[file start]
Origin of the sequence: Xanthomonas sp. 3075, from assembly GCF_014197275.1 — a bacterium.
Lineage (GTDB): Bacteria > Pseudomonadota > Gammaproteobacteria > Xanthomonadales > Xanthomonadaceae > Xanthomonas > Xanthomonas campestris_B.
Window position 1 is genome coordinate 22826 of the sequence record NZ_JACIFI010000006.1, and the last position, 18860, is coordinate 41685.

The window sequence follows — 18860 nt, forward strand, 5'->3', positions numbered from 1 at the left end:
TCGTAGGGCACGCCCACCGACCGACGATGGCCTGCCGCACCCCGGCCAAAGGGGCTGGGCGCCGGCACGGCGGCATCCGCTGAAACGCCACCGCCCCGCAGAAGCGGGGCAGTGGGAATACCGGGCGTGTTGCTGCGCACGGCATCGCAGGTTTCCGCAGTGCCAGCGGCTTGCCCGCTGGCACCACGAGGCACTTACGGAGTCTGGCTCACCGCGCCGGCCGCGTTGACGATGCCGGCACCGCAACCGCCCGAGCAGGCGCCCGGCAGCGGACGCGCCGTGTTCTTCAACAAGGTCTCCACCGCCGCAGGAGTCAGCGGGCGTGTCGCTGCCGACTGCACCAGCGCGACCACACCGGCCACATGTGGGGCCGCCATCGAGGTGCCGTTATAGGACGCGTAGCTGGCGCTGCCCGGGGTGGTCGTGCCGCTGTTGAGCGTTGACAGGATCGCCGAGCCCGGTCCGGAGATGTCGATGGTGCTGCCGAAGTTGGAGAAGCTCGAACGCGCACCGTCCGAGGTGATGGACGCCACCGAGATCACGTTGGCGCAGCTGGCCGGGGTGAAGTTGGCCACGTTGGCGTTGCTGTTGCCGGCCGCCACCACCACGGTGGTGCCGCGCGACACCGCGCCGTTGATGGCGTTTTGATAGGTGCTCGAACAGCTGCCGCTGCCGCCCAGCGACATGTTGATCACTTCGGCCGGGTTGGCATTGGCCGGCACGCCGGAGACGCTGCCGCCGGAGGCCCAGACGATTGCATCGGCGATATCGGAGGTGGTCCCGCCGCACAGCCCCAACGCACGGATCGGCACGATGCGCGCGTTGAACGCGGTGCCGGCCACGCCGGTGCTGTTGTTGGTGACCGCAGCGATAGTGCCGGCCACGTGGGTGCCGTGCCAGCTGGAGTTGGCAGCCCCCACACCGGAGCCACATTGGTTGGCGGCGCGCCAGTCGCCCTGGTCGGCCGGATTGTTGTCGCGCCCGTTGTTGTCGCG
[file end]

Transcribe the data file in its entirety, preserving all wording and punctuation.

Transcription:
Origin of the sequence: Xanthomonas sp. 3075, from assembly GCF_014197275.1 — a bacterium.
Lineage (GTDB): Bacteria > Pseudomonadota > Gammaproteobacteria > Xanthomonadales > Xanthomonadaceae > Xanthomonas > Xanthomonas campestris_B.
Window position 1 is genome coordinate 22826 of the sequence record NZ_JACIFI010000006.1, and the last position, 18860, is coordinate 41685.

The window sequence follows — 18860 nt, forward strand, 5'->3', positions numbered from 1 at the left end:
TCGTAGGGCACGCCCACCGACCGACGATGGCCTGCCGCACCCCGGCCAAAGGGGCTGGGCGCCGGCACGGCGGCATCCGCTGAAACGCCACCGCCCCGCAGAAGCGGGGCAGTGGGAATACCGGGCGTGTTGCTGCGCACGGCATCGCAGGTTTCCGCAGTGCCAGCGGCTTGCCCGCTGGCACCACGAGGCACTTACGGAGTCTGGCTCACCGCGCCGGCCGCGTTGACGATGCCGGCACCGCAACCGCCCGAGCAGGCGCCCGGCAGCGGACGCGCCGTGTTCTTCAACAAGGTCTCCACCGCCGCAGGAGTCAGCGGGCGTGTCGCTGCCGACTGCACCAGCGCGACCACACCGGCCACATGTGGGGCCGCCATCGAGGTGCCGTTATAGGACGCGTAGCTGGCGCTGCCCGGGGTGGTCGTGCCGCTGTTGAGCGTTGACAGGATCGCCGAGCCCGGTCCGGAGATGTCGATGGTGCTGCCGAAGTTGGAGAAGCTCGAACGCGCACCGTCCGAGGTGATGGACGCCACCGAGATCACGTTGGCGCAGCTGGCCGGGGTGAAGTTGGCCACGTTGGCGTTGCTGTTGCCGGCCGCCACCACCACGGTGGTGCCGCGCGACACCGCGCCGTTGATGGCGTTTTGATAGGTGCTCGAACAGCTGCCGCTGCCGCCCAGCGACATGTTGATCACTTCGGCCGGGTTGGCATTGGCCGGCACGCCGGAGACGCTGCCGCCGGAGGCCCAGACGATTGCATCGGCGATATCGGAGGTGGTCCCGCCGCACAGCCCCAACGCACGGATCGGCACGATGCGCGCGTTGAACGCGGTGCCGGCCACGCCGGTGCTGTTGTTGGTGACCGCAGCGATAGTGCCGGCCACGTGGGTGCCGTGCCAGCTGGAGTTGGCAGCCCCCACACCGGAGCCACATTGGTTGGCGGCGCGCCAGTCGCCCTGGTCGGCCGGATTGTTGTCGCGCCCGTTGTTGTCGCG